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September-October 2018

REVIEW: New collection unpacks Toronto’s storied history of hip-hop

Inside Mark V. Campbell's ...Everything Remains Raw

Maria Siassina

…Everything Remains Raw: Photographing Toronto’s hip hop culture from analogue to digital By Mark V. Campbell Goose Lane Editions, $35.00 Mark V. Campbell’s …Everything Remains Raw is an in-depth look at Toronto’s burgeoning hip-hop scene from the 1980s until present day. It also explores how the city helped mold hip-hop culture. The book is a collection of […] More »
May-June 2018

Toronto’s Queer Songbook Orchestra gives modern hits an LGBTQ spin

The group is queering everything from Top 40 songs to your favourite Disney movie soundtrack

Jeff Miller

On stage, a group of classical musicians dressed in formal evening wear hold their string, brass, and woodwind instruments. Making their final preparations before playing, they check their tuning, adjust their seats, and arrange sheet music on the stands in front of them. A pianist sits to one side, and a drummer near the back. […] More »
March-April 2018

New transmedia project celebrates women in the electronic music scene

Amplify Her tells the story of seven female electronic artists and their careers

Melissa Gonik

What unique perspective do women bring to the arts? This is the question west-coast filmmakers Ian MacKenzie and Nicole Sorochan want their audience to think about, especially within the realm of female DJs with their transmedia project, Amplify Her. Through a documentary-style, feature-length film, a graphic novel, and a motion comic series, Amplify Her tells […] More »
January-February 2018

Nunavut-based recording label Aakuluk Music is on a mission to keep—and grow—talent in Canada’s North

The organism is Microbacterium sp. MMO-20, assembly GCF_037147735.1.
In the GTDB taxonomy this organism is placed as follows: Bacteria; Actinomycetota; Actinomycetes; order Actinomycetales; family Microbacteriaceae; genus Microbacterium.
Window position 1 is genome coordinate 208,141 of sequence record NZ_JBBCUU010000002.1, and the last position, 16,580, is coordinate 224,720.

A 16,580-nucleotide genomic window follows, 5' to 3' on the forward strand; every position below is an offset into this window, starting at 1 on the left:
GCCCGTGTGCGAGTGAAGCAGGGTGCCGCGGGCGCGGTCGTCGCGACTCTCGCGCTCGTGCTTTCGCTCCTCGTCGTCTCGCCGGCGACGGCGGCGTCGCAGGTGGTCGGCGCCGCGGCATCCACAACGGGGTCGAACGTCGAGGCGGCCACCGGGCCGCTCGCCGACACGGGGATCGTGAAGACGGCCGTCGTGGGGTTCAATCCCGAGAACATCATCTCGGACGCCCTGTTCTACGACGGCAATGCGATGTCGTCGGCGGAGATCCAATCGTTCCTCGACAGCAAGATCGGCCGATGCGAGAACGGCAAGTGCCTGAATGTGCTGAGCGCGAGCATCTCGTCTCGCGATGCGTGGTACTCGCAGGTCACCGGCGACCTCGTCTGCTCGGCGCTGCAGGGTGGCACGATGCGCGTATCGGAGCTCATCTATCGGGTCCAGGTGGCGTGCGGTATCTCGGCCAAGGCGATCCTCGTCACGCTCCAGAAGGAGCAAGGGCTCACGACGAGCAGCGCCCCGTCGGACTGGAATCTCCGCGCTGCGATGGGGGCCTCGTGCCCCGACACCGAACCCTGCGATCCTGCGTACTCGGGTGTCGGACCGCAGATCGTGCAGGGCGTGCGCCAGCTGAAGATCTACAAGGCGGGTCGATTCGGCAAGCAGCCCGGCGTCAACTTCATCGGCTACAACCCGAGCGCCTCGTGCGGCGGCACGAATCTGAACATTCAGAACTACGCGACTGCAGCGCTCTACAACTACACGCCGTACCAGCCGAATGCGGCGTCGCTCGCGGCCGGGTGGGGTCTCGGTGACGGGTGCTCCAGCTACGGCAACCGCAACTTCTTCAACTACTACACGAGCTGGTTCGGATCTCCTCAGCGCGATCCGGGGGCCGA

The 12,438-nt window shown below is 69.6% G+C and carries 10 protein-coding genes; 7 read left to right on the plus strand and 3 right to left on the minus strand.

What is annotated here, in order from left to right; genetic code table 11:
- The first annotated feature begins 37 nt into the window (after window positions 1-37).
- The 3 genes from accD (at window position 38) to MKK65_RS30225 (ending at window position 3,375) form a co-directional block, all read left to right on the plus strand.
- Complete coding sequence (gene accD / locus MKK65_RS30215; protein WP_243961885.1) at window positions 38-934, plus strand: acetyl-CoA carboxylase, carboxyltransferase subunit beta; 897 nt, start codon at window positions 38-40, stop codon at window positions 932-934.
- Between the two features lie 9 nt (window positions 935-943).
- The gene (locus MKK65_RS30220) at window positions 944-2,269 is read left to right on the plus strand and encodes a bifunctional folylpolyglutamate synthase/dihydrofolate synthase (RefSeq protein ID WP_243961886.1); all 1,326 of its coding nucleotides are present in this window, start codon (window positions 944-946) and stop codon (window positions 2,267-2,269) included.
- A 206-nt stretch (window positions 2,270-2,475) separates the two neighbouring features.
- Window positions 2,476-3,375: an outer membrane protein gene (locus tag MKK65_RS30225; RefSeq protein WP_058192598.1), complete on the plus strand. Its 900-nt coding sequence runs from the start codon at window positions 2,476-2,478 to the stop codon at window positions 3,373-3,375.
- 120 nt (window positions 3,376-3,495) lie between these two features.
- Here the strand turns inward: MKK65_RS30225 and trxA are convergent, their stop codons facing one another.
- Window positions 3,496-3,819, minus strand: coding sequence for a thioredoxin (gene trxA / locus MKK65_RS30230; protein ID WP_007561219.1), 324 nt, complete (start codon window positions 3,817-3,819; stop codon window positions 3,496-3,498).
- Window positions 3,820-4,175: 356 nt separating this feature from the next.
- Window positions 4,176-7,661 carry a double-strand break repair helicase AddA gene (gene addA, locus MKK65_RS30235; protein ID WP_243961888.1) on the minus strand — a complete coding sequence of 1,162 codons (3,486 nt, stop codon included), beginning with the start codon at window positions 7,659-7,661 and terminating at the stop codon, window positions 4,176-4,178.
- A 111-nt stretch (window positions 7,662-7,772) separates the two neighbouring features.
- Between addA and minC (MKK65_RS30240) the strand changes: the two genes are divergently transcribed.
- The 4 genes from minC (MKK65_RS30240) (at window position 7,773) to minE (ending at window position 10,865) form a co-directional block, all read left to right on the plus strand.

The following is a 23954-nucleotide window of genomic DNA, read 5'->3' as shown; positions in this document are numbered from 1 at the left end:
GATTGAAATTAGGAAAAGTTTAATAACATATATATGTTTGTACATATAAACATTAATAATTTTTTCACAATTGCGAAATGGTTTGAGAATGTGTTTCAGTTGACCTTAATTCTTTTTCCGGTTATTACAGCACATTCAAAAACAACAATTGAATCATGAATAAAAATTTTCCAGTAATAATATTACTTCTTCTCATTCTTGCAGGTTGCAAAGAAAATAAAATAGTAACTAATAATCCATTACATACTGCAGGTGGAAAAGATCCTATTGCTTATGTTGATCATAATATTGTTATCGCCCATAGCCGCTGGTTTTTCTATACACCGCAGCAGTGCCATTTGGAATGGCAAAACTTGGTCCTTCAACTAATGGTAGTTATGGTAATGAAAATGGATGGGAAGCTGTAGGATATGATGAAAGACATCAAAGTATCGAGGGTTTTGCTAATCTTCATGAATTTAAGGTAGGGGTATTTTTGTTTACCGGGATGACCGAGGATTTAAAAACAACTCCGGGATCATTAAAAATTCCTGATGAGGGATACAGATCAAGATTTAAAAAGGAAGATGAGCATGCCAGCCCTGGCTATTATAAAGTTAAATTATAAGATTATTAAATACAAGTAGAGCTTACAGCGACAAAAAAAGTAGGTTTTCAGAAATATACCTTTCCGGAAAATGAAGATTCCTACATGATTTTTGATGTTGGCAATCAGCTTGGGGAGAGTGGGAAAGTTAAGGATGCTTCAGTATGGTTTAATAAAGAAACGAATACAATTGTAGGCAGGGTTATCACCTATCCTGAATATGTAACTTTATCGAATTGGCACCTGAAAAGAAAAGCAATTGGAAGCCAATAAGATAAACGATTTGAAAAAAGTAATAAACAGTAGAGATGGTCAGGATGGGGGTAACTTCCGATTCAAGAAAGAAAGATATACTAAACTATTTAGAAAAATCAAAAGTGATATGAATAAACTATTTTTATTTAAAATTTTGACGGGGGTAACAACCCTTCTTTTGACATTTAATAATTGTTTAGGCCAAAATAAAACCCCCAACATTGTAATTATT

A look inside Nunavut's first record label

Jackie Hong

Nancy Mike knows the challenges of being a musician in Canada’s North all too well. The throat singer and accordion player for Iqaluit band The Jerry Cans recalls when the band—whose fusion of Inuit throat singing, Inuktitut lyrics, and folk-rock sound have won them an international fanbase—recorded in home studios without adequate equipment, space, or […] More »
November-December 2017

Toronto’s BookThug brings together music and literature in new imprint

Chaos & Star Records launched this fall

Jessica Rose

Since it began in 2004, Toronto-based literary press BookThug has been best known for publishing innovative and groundbreaking works of contemporary literary fiction and non-fiction, poetry, and drama. Now, it’s delving into new territory. With the recent launch of Chaos & Star Records, the press has begun a new label that brings together readings by […] More »
September-October 2017

Redefining femininity with Vivek Shraya’s newest album

Inside Part-Time Woman

Michael Pereira